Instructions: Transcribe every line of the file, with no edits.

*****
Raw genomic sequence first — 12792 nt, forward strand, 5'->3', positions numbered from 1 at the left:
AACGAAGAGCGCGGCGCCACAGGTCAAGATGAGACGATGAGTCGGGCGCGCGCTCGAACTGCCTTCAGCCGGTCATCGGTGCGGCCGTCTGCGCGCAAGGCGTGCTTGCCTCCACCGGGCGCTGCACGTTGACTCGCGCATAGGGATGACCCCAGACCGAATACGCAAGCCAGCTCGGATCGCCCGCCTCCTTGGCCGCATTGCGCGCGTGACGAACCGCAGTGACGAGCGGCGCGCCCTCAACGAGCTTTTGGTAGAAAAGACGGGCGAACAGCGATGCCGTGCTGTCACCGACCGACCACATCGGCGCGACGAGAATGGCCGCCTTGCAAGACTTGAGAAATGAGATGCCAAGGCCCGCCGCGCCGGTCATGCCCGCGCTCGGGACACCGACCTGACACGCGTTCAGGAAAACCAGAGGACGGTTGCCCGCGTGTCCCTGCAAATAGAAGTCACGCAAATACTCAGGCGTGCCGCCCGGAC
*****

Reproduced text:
Raw genomic sequence first — 12792 nt, forward strand, 5'->3', positions numbered from 1 at the left:
AACGAAGAGCGCGGCGCCACAGGTCAAGATGAGACGATGAGTCGGGCGCGCGCTCGAACTGCCTTCAGCCGGTCATCGGTGCGGCCGTCTGCGCGCAAGGCGTGCTTGCCTCCACCGGGCGCTGCACGTTGACTCGCGCATAGGGATGACCCCAGACCGAATACGCAAGCCAGCTCGGATCGCCCGCCTCCTTGGCCGCATTGCGCGCGTGACGAACCGCAGTGACGAGCGGCGCGCCCTCAACGAGCTTTTGGTAGAAAAGACGGGCGAACAGCGATGCCGTGCTGTCACCGACCGACCACATCGGCGCGACGAGAATGGCCGCCTTGCAAGACTTGAGAAATGAGATGCCAAGGCCCGCCGCGCCGGTCATGCCCGCGCTCGGGACACCGACCTGACACGCGTTCAGGAAAACCAGAGGACGGTTGCCCGCGTGTCCCTGCAAATAGAAGTCACGCAAATACTCAGGCGTGCCGCCCGGAC